Flyer for a series of talks Plaatje
made in the US in the 1920s on
the plight of black South Africans.
South Africa has a rich and diverse literary history, with realism, until relatively recently, dominating works of fiction.
Fiction has been written in all of South Africa’s 11 official languages – with a large body of work in Afrikaans and English. This overview focuses primarily on English fiction, though it also touches on major poetic developments.
Sections in this article:
- The colonial adventure
- Truly South African voices
- Emergence of black writing
- Between the wars
- The 1940s
- The Drum decade: urban black life
- Gordimer: liberalism to radicalism
- Figures of the 1960s
- The Soweto poets
- The emergency years
- After apartheid
- Related articles
- Useful links
The first fictional works to emerge from South Africa were produced by colonial writers whose attitude to indigenous South Africans was, at best, ambivalent, if not outright hostile. This is especially true of the writers of adventure-type stories, in which colonial heroes are romanticised and the role of black South Africans was reduced to that of enemy or servant.
One such writer, Rider Haggard, wrote many mythical and adventure stories, beginning in the early 1880s. His most famous book is King Solomon’s Mines (1886), a bestseller in its day (and filmed several times up to the 1980s). Like subsequent novels such as Allan Quartermain and She (both 1887), its central character is the hunter Allan Quartermain, Haggard’s ideal of the colonial gentleman.
Although Haggard wrote many other adventures and fantasies, it is his highly coloured African works that are still read today.
Olive Schreiner’s novel, The Story of an African Farm (1883) is generally considered to be the founding text of South African literature. Schreiner was born on a mission station and worked as a governess on isolated Karoo farms, an experience that informed the novel.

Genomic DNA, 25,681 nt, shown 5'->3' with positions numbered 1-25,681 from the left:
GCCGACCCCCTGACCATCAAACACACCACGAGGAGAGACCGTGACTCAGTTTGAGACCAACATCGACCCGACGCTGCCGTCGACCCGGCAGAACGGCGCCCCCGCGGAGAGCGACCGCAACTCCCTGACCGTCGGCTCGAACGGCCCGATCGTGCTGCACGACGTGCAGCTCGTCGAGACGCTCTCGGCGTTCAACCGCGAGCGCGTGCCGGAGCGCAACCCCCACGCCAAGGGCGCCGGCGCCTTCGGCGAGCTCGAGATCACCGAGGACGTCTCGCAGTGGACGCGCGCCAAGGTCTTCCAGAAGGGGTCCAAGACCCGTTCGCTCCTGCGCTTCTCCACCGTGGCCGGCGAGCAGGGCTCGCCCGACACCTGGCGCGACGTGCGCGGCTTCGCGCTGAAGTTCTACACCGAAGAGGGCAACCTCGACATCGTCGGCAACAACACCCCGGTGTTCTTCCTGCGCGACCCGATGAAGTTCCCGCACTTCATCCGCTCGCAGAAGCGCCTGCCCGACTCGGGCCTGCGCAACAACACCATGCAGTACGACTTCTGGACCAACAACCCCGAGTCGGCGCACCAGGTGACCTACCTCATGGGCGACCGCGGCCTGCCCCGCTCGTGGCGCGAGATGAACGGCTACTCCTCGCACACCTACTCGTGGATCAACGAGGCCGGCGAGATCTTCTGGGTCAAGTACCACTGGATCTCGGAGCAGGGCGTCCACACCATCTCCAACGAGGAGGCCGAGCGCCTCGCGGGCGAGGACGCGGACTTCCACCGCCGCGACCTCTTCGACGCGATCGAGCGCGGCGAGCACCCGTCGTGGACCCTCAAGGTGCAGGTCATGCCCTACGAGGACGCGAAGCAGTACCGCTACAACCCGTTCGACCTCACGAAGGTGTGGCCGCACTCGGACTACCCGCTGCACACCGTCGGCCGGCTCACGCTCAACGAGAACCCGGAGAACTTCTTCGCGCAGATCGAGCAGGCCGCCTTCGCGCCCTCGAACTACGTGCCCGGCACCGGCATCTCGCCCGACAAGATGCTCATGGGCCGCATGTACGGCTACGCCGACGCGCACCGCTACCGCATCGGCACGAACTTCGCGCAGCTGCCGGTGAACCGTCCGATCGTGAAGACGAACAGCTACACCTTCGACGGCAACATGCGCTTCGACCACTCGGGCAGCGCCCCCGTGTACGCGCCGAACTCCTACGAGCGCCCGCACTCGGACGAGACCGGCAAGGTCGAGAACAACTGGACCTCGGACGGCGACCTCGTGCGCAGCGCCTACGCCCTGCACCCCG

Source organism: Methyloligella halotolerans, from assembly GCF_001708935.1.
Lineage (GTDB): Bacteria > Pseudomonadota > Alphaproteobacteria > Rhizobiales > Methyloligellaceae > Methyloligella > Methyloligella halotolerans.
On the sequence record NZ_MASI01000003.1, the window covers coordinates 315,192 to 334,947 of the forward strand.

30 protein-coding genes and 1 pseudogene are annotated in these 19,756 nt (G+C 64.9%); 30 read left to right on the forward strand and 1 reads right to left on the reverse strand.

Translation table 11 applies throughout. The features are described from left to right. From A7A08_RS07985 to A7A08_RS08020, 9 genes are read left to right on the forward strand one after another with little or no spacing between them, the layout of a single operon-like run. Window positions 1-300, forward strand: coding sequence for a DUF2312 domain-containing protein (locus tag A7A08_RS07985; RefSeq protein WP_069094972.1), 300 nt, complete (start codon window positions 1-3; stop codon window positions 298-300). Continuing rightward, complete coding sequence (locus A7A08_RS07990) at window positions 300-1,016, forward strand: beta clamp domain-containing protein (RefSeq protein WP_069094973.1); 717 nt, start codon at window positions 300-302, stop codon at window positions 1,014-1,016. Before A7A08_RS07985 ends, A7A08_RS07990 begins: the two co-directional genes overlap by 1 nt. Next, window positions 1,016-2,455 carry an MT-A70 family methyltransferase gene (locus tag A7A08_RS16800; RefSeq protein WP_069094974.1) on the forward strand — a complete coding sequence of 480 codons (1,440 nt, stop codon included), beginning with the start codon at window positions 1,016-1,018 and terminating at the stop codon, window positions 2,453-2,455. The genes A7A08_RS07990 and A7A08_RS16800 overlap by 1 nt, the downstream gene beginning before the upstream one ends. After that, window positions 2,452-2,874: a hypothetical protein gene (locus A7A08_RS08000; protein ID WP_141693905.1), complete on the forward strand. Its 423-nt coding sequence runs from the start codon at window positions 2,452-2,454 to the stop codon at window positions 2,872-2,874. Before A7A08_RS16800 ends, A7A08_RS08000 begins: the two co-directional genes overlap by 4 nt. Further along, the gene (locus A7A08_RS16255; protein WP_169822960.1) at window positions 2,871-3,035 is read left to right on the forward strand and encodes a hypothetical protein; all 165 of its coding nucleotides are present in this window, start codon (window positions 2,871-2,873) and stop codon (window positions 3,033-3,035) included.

The novel draws on the post-romantic sensibility of Emily Bronte’s Wuthering Heights, and is still a key text in the formation of a truly South African voice. However, it has been criticised for its silence with regard to the black African presence in South Africa. Schreiner’s other work includes a critique of Cecil John Rhodes’s brutal form of colonialism, Trooper Peter Halkett of Mashonaland (1897), and the polemical Women and Labour (1911).
Douglas Blackburn, a maverick British journalist who came to South Africa when the Transvaal was still a Boer republic, had something in common with Schreiner. In several newspapers, he denounced British colonial attitudes as well as satirising Boer corruption. He wrote two novels set in this world, Prinsloo of Prinsloosdorp (1899) and A Burgher Quixote (1903), capturing with a great deal of sly humour the personality and situation of the Boer at the time. His later novel Leaven (1908) is a moving denunciation of “blackbirding” (the recruitment of people through trickery and kidnappings to work on farms) and other iniquitous labour practices, and Love Muti (1915) attacks British colonial attitudes.
Literature by black South Africans emerged in the 20 th century. The first generation of mission-educated African writers sought to restore dignity to Africans by invoking and reconstructing a heroic African past.
The first novel by a black South African was Mhudi (completed in 1920 but only published in 1930), by Solomon (Sol) Thekiso Plaatje. This epic story follows the trajectory of the Tswana people during and after their military encounter with the Zulus under Shaka, the Zulu conqueror of the 19th century, and encompasses their earliest encounters with the white people moving into the interior.
Viewed as the founding father of black literature in South Africa, Plaatje was also the first secretary general of the then South African Native National Congress (now the African National Congress) at its foundation in 1912. His Native Life in South Africa (1916) was a seminal text in the study of land dispossession in South Africa. He also wrote a diary of the siege of Mafeking during the Boer War, and translated Shakespeare into seTswana language.